In a Celtic grave in France, a 2300-year-old dental implant was discovered in the mouth of a skeleton. The decorative tooth was held in place by an iron pin, which would have been excruciatingly painful to have hammered in. Something similar has been discovered in the teeth of ancient Romans, who used gold pins. Archaeologists speculate that these kinds of implants were placed in order to enhance the wearers smile. Basically, it’s like an ancient “grill” to bling up someone’s teeth.

    2000 Years Ago
    Materials: Animal or Human Teeth

    A couple of millenniums ago, people tried to replace lost teeth with animal ones. Despite what the Twilight saga may want us to believe, there is no real proof that werewolves exist. However, there is proof that humans have transformed themselves with wolf teeth. One skeleton dating back to 2500 BC revealed a man from ancient Mexico who had a set of false teeth made from either wolf or Jaguar fangs. There’s not much info on how successful these teeth were, as researchers speculate that the animal teeth were used for ceremonial purposes.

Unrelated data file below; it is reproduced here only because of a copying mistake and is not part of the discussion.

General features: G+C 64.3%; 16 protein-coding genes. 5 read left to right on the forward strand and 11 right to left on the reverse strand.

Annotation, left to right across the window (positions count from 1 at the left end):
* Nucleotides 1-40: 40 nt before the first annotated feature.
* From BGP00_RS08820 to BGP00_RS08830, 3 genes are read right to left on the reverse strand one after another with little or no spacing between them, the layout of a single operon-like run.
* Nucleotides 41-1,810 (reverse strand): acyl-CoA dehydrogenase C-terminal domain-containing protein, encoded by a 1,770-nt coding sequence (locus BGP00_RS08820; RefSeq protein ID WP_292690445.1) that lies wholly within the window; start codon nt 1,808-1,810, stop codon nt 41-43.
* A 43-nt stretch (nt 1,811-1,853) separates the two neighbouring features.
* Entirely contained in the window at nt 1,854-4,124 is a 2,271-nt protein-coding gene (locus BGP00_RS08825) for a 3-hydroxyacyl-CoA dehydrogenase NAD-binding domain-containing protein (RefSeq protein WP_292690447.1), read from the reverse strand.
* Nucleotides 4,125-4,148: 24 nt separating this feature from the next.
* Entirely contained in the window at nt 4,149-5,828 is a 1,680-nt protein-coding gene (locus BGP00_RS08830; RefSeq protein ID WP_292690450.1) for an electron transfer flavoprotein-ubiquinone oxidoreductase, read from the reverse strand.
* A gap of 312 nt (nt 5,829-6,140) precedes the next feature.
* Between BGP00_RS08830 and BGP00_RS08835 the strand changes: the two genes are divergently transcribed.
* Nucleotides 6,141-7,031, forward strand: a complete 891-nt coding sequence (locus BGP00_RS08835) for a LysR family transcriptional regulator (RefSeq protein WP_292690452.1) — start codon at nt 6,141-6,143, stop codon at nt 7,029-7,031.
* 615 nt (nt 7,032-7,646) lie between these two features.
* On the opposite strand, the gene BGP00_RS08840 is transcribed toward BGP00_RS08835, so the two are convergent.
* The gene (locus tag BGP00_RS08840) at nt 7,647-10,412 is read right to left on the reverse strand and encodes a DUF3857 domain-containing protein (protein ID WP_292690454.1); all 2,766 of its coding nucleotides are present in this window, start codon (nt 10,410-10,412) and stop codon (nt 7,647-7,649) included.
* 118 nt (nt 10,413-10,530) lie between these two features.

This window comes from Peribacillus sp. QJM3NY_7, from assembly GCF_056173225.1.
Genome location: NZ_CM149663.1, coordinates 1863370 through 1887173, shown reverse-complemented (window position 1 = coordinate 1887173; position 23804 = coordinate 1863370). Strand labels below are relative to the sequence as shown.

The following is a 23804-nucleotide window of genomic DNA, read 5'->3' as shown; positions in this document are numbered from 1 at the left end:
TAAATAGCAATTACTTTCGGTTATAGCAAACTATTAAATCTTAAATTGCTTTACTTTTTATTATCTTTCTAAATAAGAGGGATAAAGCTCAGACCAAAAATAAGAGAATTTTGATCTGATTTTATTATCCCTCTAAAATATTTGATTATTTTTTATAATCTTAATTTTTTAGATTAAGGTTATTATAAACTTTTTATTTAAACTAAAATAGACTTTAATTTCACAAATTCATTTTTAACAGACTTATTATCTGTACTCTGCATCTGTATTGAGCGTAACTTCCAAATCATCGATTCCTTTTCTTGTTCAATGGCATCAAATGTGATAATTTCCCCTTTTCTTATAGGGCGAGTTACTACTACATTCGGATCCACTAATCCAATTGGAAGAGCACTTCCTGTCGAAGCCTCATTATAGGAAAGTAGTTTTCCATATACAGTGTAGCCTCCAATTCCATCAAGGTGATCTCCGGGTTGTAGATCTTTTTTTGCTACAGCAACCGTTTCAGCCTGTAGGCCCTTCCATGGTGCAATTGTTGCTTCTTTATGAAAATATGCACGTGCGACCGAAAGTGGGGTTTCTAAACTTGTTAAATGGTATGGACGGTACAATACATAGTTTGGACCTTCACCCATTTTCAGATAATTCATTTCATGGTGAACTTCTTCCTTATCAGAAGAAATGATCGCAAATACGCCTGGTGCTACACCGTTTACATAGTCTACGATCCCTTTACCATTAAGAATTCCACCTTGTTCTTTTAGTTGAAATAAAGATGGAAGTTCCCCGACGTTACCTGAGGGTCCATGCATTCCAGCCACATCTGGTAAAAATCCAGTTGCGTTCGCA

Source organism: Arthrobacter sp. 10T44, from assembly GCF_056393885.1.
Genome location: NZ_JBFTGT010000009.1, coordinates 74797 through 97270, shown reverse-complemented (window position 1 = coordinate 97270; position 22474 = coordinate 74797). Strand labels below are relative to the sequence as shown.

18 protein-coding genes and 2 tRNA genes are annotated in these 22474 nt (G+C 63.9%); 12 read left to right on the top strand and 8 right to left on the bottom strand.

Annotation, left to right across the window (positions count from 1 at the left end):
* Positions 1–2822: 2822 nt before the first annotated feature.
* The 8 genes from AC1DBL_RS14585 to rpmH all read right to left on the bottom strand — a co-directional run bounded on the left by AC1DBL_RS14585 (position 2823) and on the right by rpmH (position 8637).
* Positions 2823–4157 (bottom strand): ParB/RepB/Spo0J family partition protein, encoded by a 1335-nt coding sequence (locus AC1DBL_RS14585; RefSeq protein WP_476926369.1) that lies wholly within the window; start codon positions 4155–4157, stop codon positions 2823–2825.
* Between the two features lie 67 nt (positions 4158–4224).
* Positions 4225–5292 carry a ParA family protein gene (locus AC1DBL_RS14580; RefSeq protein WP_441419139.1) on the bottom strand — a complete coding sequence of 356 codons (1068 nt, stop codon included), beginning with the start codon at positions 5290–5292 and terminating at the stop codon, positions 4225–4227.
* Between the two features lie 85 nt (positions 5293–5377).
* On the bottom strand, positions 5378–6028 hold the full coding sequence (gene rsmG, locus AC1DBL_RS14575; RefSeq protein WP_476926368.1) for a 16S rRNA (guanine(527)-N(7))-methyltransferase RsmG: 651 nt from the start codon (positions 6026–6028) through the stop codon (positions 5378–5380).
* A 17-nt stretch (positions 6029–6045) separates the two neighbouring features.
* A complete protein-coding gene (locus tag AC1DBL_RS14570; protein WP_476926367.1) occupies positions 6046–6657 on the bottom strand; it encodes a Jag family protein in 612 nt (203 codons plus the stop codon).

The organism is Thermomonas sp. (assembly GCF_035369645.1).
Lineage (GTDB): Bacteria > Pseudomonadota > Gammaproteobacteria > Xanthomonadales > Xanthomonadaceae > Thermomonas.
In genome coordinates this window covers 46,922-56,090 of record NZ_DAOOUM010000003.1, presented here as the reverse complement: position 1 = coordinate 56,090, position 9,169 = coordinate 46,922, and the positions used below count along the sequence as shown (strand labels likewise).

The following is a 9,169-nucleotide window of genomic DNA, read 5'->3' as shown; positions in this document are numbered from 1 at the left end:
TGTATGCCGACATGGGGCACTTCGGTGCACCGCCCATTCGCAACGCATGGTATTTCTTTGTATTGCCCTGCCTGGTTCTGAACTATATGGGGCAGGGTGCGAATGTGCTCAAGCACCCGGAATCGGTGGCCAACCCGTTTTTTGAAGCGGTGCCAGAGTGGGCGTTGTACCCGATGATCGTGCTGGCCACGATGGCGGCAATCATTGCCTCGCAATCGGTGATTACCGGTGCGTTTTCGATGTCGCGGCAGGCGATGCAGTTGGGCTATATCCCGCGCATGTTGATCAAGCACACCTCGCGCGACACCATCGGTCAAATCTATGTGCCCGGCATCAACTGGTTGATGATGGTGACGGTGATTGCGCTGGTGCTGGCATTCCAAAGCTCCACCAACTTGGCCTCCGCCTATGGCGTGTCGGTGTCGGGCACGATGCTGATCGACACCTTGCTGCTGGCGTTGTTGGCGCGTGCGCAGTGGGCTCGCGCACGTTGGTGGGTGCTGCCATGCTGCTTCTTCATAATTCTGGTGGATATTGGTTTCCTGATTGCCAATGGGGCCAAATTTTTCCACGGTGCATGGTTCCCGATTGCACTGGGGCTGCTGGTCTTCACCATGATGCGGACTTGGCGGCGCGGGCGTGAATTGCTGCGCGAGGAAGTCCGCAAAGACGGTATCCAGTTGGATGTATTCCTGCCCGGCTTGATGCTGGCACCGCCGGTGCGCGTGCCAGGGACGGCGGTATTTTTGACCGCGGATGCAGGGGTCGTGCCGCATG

One skeleton dating back to 2500 BC revealed a man from ancient Mexico who had a set of false teeth made from either wolf or Jaguar fangs.

    Today, replacing a tooth with an animal one is classified as a heteroplastic implant, and a tooth from another human is called a homoplastic implant. In most cases, these kind of replacement teeth would be rejected by the host and would lead to infection.

    Nothing makes a better replacement for human teeth than… human teeth. In 2010, researchers unearthed the Guinigi family tomb to find a mess of human remains, including a Renaissance-era example of false teeth. The dentures strung together five human teeth using a strip of gold metal to adhere them to the lower jaw. While no exact date could be placed, they’re estimated to have been made between the 14th and 17th centuries. They would also purchase teeth from slaves or poor people.